Ian hit southwest Florida just as state, feds began spending $$$ on climate resistance
Climate preparedness was in its early stages in southwest Florida, where Ian caused the most damage.
In the days after Hurricane Ian destroyed homes and cut off power in Jennifer Hecker's community near Punta Gorda, Florida, she was rushing to arrange a boat for her staff so they could start testing water for pollution.
Diesel slicks, building debris, raw sewage, industrial chemicals — the remnants of the Category 4 hurricane were choking floodwaters and putting public health at risk.
Hecker is the executive director of the Coastal & Heartland National Estuary Partnership, one of 28 groups around the country that the Environmental Protection Agency set up to protect areas where freshwater meets the ocean and the surrounding wetlands. Hecker's group conducts research to improve water quality and restore estuaries, which are natural buffers against coastal erosion and flooding.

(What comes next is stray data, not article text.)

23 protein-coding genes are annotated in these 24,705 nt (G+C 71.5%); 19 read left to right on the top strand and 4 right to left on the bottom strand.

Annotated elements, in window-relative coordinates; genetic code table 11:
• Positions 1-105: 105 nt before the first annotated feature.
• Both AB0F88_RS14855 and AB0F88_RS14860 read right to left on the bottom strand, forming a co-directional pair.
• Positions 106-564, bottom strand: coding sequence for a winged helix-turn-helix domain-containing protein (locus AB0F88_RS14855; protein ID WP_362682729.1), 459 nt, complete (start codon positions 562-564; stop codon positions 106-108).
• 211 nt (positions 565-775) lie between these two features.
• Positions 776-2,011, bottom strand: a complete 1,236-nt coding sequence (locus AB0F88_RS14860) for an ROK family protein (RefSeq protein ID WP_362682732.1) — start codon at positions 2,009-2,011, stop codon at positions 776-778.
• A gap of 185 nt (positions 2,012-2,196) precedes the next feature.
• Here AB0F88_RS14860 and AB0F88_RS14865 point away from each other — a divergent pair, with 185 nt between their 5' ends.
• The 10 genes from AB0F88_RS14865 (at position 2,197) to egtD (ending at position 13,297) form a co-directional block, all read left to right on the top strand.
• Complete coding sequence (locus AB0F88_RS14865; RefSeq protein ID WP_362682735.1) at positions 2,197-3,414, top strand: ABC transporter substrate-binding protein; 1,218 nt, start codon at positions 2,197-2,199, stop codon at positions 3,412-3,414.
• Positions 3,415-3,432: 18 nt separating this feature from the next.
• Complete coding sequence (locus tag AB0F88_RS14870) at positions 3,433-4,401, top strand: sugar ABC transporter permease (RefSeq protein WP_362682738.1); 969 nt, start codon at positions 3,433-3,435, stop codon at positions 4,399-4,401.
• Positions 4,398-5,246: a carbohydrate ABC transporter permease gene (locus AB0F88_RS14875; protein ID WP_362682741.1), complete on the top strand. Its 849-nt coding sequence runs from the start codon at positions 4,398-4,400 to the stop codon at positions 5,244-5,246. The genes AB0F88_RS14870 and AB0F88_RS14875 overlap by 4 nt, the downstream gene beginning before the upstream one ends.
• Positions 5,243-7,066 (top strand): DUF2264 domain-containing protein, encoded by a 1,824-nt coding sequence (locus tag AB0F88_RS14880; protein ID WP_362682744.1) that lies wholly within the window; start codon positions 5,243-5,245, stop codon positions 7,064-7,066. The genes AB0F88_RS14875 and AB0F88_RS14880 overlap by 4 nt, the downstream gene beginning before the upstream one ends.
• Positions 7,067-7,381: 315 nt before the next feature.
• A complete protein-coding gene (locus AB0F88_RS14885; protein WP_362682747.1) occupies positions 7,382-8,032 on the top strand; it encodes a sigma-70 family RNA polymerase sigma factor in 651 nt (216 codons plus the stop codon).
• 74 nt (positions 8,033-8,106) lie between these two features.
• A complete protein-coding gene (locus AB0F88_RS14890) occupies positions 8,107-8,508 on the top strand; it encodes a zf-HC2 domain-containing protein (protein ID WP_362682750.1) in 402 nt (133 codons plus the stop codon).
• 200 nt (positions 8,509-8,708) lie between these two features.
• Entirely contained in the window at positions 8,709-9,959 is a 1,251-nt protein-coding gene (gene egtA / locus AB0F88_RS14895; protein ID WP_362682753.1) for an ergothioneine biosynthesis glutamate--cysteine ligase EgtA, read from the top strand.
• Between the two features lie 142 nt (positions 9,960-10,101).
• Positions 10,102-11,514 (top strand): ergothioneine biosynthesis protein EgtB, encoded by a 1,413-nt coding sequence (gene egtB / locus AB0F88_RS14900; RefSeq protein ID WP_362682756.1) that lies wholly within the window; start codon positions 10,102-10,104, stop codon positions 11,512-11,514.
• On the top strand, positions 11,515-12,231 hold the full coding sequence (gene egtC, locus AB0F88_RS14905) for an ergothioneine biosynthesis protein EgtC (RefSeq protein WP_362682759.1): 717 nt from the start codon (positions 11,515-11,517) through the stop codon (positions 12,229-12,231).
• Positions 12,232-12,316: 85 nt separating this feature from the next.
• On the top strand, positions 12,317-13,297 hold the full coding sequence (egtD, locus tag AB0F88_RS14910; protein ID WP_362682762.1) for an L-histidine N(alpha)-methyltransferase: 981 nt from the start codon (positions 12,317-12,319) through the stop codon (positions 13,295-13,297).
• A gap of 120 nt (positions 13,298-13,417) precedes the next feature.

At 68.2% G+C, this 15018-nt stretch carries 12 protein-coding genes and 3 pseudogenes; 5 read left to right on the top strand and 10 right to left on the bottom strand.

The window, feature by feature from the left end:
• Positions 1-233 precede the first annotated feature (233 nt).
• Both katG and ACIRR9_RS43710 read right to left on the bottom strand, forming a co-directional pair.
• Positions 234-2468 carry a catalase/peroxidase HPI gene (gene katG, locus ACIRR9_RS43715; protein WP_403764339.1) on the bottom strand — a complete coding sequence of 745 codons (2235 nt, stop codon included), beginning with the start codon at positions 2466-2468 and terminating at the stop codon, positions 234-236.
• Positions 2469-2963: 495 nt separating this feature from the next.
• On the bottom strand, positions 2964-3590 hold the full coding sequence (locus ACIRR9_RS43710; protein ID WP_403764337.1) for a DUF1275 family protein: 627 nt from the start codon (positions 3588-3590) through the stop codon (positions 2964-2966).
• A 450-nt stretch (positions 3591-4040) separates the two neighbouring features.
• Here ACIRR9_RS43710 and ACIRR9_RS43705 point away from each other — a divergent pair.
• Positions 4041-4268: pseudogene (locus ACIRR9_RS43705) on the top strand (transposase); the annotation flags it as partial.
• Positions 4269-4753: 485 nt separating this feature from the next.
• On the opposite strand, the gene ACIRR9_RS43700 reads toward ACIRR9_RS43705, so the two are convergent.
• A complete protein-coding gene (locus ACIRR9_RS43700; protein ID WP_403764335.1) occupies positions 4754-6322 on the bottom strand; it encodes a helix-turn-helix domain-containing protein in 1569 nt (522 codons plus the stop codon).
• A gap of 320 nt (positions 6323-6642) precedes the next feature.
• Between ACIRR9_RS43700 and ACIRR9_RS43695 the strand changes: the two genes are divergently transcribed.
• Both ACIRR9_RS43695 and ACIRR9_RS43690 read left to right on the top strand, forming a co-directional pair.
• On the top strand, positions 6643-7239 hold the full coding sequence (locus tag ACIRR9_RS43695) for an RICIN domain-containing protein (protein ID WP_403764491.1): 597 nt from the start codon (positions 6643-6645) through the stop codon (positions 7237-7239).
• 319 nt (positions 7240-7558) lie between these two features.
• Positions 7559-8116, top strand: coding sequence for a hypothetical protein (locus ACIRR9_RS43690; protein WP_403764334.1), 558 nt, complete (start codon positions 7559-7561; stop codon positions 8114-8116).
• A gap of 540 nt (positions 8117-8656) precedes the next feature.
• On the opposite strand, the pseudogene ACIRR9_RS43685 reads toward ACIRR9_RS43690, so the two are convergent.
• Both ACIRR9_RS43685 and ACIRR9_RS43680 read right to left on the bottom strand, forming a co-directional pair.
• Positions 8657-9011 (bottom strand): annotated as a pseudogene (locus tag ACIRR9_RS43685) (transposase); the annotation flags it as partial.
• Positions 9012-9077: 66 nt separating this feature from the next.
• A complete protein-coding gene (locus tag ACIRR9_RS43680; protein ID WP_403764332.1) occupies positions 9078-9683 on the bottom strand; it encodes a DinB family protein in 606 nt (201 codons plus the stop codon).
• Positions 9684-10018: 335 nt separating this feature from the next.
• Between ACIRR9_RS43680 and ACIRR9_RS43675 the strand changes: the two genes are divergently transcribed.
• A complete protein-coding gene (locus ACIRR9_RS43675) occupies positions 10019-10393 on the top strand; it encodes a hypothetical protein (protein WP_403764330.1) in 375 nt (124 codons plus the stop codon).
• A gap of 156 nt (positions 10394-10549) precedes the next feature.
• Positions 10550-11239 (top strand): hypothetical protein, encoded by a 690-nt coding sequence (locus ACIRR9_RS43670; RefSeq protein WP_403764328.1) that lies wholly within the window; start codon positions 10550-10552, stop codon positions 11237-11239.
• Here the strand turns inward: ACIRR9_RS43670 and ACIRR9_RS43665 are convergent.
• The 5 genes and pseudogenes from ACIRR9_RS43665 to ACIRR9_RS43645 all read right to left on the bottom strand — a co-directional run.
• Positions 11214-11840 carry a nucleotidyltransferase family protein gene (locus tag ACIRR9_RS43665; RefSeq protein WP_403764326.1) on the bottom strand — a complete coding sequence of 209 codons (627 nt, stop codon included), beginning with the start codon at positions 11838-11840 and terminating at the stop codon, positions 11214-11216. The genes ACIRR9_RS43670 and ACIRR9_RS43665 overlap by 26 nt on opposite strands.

"This hurricane is going to be a turning point for many communities," she told Insider from an office near Sarasota. "We have to become more resilient, because these storms are becoming more severe and more frequent due to changes in our climate."
The state and the Biden administration combined are spending billions to help communities prepare, but those efforts were just getting underway when Ian made landfall last week. Now those working to build up Florida's natural defenses are calling for more urgent action.